BENIN—In a crucial step toward malaria prevention in Africa, Benin, Liberia, and Sierra Leone have launched a large-scale deployment of a life-saving malaria vaccine aimed at millions of children in three West African countries.

The launch, which coincides with World Malaria Day, highlights a concerted effort to increase vaccine deployment across Africa, considerably strengthening childhood immunization programs.

 With this development, Africa now has eight nations that give the malaria vaccine as part of their immunization programs, expanding access to more comprehensive malaria preventative strategies.

Furthermore, several other African countries, among the approximately 30 that have expressed interest in the vaccine, plan to implement it within the next year with cooperation from Gavi, the Vaccine Alliance.

This rollout complements larger initiatives to improve deployment in the region, as well as current preventive measures such as long-lasting insecticidal nets and seasonal malaria chemoprevention.

Benin has received an initial consignment of 215,900 doses of malaria vaccine for its Expanded Programme on Immunization, which will be administered in four doses to children as young as 5 months.

Speaking about this milestone, Benin’s Minister of Health, Prof. Benjamin Hounkpatin, praised the inclusion of the malaria vaccine in the immunization program as a significant step forward in battling the disease.

He reassured the public about the vaccine’s safety and efficacy, emphasizing its importance in protecting children from this severe and often fatal illness.

The vaccine deployment in Liberia has begun in Rivercess County and is expected to expand to five other counties with high malaria incidence.

Approximately 45,000 children will benefit from the 112,000 available doses.

In her speech, Liberia’s Minister of Health, Dr. Louise Kpoto, underscored the country’s commitment to protecting communities, healthcare workers, and partners such as GAVI, UNICEF, and WHO from malaria’s devastating effects.

In Sierra Leone, the immunization program began with the distribution of initial doses to children in the Western Area Rural.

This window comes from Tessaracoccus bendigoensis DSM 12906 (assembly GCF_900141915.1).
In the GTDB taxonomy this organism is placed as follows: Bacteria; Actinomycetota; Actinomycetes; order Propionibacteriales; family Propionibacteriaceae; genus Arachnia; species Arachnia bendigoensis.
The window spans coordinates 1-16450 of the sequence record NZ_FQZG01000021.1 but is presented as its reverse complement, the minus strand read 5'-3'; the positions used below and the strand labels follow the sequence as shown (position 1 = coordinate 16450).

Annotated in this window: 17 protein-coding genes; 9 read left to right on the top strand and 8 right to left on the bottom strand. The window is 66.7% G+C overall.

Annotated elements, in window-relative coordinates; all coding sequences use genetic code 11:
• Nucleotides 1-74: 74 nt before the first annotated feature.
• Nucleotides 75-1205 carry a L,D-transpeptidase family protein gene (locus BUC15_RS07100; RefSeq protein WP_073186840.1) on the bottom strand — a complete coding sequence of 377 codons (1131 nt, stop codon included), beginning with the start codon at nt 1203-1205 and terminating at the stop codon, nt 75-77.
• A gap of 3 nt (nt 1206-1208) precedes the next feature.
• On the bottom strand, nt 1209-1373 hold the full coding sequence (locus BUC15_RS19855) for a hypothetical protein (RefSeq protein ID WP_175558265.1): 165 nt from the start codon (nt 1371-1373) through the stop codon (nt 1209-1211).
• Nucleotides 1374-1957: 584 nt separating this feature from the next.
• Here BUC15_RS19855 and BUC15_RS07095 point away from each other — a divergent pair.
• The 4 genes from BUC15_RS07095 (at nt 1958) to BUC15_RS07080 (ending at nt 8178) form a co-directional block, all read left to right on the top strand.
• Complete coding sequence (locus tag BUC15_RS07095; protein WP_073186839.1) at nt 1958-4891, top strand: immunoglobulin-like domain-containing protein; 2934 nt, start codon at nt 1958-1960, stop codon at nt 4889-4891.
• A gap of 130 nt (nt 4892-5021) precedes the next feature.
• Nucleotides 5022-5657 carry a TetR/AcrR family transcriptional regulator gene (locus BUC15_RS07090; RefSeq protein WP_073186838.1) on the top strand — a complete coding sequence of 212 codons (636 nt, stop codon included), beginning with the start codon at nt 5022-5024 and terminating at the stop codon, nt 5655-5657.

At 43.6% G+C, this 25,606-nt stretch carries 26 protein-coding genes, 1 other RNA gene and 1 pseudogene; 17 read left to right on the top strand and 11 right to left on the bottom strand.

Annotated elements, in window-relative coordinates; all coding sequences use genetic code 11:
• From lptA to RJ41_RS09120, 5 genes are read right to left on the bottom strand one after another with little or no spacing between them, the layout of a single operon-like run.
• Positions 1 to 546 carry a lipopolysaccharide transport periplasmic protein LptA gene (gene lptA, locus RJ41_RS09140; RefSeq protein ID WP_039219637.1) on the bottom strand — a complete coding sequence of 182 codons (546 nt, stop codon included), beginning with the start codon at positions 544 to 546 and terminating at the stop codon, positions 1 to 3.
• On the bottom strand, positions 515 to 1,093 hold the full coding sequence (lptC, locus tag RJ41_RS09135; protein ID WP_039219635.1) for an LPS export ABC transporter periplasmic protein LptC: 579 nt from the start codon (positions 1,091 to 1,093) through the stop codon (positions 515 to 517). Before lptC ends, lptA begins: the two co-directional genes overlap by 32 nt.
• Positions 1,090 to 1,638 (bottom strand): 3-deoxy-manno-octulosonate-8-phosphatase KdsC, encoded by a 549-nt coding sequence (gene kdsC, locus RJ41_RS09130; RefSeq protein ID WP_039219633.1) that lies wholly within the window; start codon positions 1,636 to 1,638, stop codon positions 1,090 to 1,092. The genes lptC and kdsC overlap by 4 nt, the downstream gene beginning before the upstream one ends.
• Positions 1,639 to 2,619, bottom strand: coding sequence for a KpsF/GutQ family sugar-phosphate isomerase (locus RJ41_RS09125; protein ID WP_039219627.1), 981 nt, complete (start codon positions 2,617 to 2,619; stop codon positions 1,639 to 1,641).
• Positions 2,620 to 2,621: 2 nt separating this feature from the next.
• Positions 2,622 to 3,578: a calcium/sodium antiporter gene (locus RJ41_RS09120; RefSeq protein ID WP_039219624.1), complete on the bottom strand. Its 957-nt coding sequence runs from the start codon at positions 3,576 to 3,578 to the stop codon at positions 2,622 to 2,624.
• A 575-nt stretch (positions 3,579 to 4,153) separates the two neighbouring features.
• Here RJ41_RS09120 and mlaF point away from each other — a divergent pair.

This marks the start of the rollout of 550,000 vaccination doses, which will be given to health facilities around the country.

Dr. Austin Demby, Sierra Leone’s Minister of Health, endorsed the malaria vaccine’s safety and efficacy as an additional tool in the fight against the illness, emphasizing its ability to supplement existing preventive measures.

For his part, Dr. Matshidiso Moeti, WHO Regional Director for Africa, emphasized the importance of the malaria vaccine deployment, recognizing its transformative influence in combating the illness in the region.

He emphasized WHO’s commitment to assisting member states and partners in their efforts to reduce malaria burdens and protect the lives of young children.

Aurelia Nguyen, Chief Programme Officer at Gavi, the Vaccine Alliance, finished by hailed the rollout as a pivotal moment, signifying expanded access to a lifesaving intervention against one of Africa’s deadliest diseases.

Nguyen emphasized the integration of malaria vaccines into routine programs alongside established interventions as a crucial step in saving lives and alleviating the strain on health systems.

The World Health Organization (WHO) has endorsed two safe and efficacious vaccines—RTS,S, and R21—which constitute a breakthrough in child health and malaria reduction.

A pilot malaria vaccine program undertaken in Ghana, Kenya, and Malawi from 2019 to 2023 resulted in large reductions in malaria disease, a 13% fall in overall child mortality, and significant decreases in hospitalizations, confirming the efficacy of the interventions.

Despite these advancements, malaria remains a formidable health challenge in the African region, accounting for a substantial global burden.

The region, comprising 11 countries, shoulders approximately 70% of the global malaria burden, with an overwhelming majority of malaria cases and deaths reported from Africa.

Progress against malaria has stagnated in high-burden African countries since 2017, attributed to various factors including climate change, humanitarian crises, and systemic challenges within healthcare systems.

To reignite progress against malaria, WHO advocates for unwavering commitment to malaria responses at all levels, increased domestic and international funding, evidence-based interventions, and urgent action to address the health impacts of climate change.

Additionally, WHO emphasizes the importance of research, innovation, and collaborative partnerships in overcoming the multifaceted challenges posed by malaria, urging prompt action to address delays in program implementation.

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